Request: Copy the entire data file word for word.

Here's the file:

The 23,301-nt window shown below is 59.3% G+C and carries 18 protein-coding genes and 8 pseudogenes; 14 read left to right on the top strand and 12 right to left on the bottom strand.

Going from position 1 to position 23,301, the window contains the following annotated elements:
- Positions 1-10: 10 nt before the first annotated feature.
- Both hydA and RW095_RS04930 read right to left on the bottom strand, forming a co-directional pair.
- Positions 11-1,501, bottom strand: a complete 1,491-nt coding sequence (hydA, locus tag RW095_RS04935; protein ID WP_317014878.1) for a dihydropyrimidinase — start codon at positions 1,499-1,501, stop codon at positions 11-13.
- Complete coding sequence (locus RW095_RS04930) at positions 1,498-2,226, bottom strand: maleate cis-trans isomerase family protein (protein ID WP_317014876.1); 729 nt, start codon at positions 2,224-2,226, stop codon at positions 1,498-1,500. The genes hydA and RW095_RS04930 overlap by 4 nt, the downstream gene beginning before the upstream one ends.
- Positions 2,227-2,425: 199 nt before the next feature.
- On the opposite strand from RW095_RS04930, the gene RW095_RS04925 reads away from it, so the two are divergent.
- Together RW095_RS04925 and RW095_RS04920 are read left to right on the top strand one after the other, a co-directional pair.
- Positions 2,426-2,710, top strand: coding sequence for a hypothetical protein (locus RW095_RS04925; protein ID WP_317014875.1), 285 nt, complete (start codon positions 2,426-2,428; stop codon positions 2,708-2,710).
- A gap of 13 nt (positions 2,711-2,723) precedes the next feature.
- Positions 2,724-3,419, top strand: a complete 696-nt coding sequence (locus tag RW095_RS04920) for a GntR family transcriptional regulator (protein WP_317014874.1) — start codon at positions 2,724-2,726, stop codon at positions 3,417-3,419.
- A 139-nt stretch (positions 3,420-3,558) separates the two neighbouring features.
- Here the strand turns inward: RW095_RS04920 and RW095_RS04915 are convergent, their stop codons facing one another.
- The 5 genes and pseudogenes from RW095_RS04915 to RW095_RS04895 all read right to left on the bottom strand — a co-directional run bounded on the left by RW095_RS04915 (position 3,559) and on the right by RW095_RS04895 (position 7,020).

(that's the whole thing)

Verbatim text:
The 23,301-nt window shown below is 59.3% G+C and carries 18 protein-coding genes and 8 pseudogenes; 14 read left to right on the top strand and 12 right to left on the bottom strand.

Going from position 1 to position 23,301, the window contains the following annotated elements:
- Positions 1-10: 10 nt before the first annotated feature.
- Both hydA and RW095_RS04930 read right to left on the bottom strand, forming a co-directional pair.
- Positions 11-1,501, bottom strand: a complete 1,491-nt coding sequence (hydA, locus tag RW095_RS04935; protein ID WP_317014878.1) for a dihydropyrimidinase — start codon at positions 1,499-1,501, stop codon at positions 11-13.
- Complete coding sequence (locus RW095_RS04930) at positions 1,498-2,226, bottom strand: maleate cis-trans isomerase family protein (protein ID WP_317014876.1); 729 nt, start codon at positions 2,224-2,226, stop codon at positions 1,498-1,500. The genes hydA and RW095_RS04930 overlap by 4 nt, the downstream gene beginning before the upstream one ends.
- Positions 2,227-2,425: 199 nt before the next feature.
- On the opposite strand from RW095_RS04930, the gene RW095_RS04925 reads away from it, so the two are divergent.
- Together RW095_RS04925 and RW095_RS04920 are read left to right on the top strand one after the other, a co-directional pair.
- Positions 2,426-2,710, top strand: coding sequence for a hypothetical protein (locus RW095_RS04925; protein ID WP_317014875.1), 285 nt, complete (start codon positions 2,426-2,428; stop codon positions 2,708-2,710).
- A gap of 13 nt (positions 2,711-2,723) precedes the next feature.
- Positions 2,724-3,419, top strand: a complete 696-nt coding sequence (locus tag RW095_RS04920) for a GntR family transcriptional regulator (protein WP_317014874.1) — start codon at positions 2,724-2,726, stop codon at positions 3,417-3,419.
- A 139-nt stretch (positions 3,420-3,558) separates the two neighbouring features.
- Here the strand turns inward: RW095_RS04920 and RW095_RS04915 are convergent, their stop codons facing one another.
- The 5 genes and pseudogenes from RW095_RS04915 to RW095_RS04895 all read right to left on the bottom strand — a co-directional run bounded on the left by RW095_RS04915 (position 3,559) and on the right by RW095_RS04895 (position 7,020).